There is growing speculation that 22-year-old pitching wunderkind Roki Sasaki will make a move to Major League Baseball after the 2024 season. Previously, it was believed that Sasaki would be posted by his Nippon Professional Baseball team, the Chiba Lotte Marines, after the 2026 season when he will be 25 years old and no longer subject to international bonus pool money restrictions. When that time comes, Sasaki would be expected to get paid upwards of $300 million, like his Samurai Japan counterpart, Yoshinobu Yamamoto, who just received the biggest contract ever for a pitcher in MLB history (12 years, $325 million). In the process, the Marines would receive an enormous posting fee approaching or exceeding $50 million — more than doubling their current team payroll.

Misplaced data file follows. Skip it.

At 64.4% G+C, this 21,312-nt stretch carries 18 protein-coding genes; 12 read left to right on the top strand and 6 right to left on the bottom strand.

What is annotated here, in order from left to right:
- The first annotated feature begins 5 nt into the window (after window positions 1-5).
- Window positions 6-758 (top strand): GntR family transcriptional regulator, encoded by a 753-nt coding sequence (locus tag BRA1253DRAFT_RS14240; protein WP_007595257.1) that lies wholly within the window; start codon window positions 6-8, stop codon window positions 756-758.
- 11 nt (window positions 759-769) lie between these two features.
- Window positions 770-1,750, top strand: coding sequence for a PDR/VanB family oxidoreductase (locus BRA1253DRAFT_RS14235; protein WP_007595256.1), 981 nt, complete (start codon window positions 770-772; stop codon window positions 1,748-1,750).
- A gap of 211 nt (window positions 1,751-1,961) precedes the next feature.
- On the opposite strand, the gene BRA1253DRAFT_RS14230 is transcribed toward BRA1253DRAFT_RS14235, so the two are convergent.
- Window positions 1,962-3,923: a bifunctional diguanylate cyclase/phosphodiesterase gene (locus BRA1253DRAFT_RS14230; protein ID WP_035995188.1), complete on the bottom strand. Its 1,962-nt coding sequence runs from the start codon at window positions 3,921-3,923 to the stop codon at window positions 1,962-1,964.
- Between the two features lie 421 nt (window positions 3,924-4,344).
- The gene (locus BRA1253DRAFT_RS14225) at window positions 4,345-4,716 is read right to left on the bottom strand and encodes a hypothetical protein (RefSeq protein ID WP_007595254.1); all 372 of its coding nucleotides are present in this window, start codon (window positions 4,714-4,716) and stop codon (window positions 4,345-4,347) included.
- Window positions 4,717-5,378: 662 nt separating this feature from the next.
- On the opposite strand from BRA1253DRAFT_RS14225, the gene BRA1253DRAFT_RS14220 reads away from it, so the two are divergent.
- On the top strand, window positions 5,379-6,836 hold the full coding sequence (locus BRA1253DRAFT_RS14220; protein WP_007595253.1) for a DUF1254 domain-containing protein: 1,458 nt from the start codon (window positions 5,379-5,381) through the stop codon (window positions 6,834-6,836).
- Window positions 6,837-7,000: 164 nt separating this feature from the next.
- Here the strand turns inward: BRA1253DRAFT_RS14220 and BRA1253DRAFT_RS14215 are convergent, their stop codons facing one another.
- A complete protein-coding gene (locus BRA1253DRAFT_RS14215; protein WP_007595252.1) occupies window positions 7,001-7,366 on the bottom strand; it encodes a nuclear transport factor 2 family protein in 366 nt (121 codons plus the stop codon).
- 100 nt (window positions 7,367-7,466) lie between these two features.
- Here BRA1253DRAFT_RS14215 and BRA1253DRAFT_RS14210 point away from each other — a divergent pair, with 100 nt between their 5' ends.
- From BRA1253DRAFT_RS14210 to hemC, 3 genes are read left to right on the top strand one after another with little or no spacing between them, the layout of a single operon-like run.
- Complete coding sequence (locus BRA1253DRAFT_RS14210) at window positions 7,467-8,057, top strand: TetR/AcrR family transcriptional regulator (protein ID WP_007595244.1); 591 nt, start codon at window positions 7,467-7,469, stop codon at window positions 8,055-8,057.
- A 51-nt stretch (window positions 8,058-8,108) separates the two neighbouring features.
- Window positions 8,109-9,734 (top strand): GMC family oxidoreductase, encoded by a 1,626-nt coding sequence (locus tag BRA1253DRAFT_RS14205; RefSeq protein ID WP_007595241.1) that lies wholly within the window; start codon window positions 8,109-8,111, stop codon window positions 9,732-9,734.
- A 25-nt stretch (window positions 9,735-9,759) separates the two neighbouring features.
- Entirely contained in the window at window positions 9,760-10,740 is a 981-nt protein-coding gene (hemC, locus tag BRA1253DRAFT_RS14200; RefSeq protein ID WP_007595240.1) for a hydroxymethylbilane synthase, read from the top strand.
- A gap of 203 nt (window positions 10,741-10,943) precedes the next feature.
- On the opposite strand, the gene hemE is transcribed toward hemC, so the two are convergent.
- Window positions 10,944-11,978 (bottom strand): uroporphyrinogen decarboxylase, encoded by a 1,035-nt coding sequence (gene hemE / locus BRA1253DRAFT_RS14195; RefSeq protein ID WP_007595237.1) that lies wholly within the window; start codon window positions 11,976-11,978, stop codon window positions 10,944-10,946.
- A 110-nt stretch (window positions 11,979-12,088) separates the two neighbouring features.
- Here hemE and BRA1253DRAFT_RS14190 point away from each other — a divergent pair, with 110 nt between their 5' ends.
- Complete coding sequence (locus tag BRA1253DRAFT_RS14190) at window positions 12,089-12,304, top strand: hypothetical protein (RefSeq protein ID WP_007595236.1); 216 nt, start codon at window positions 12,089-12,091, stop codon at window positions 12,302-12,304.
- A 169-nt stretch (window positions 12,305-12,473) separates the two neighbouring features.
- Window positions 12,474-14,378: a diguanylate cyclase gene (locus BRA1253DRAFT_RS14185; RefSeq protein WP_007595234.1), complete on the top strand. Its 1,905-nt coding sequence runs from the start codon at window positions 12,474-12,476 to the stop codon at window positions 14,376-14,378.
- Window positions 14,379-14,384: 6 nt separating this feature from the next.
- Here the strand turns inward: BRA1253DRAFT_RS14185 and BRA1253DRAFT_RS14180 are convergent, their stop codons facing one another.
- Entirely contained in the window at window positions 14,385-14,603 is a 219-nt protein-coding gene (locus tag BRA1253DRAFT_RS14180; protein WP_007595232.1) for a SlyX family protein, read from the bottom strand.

However, new developments this winter suggest Sasaki may transfer stateside far sooner than initially expected. On December 10, Sponichi abruptly reported that Sasaki had asked to be posted to MLB this current offseason. It just so happened to be that this was also the day that Shohei Ohtani signed the biggest contract in North American sports history (10 years, $700 million), but this report did not add up for several reasons: 1) It was already mid-December when most players are posted in late November or early December, 2) Sasaki had downplayed MLB aspirations in the past, and 3) no other media outlets had corroborated the statement. As journalist Jim Allen points out, however, there’s more to the story than just a bogus report, and multiple MLB sources indicate that Sasaki was indeed asking to be posted…next year, after the 2024 season. Sponichi possibly misinterpreted the information to mean Sasaki wanted out right now.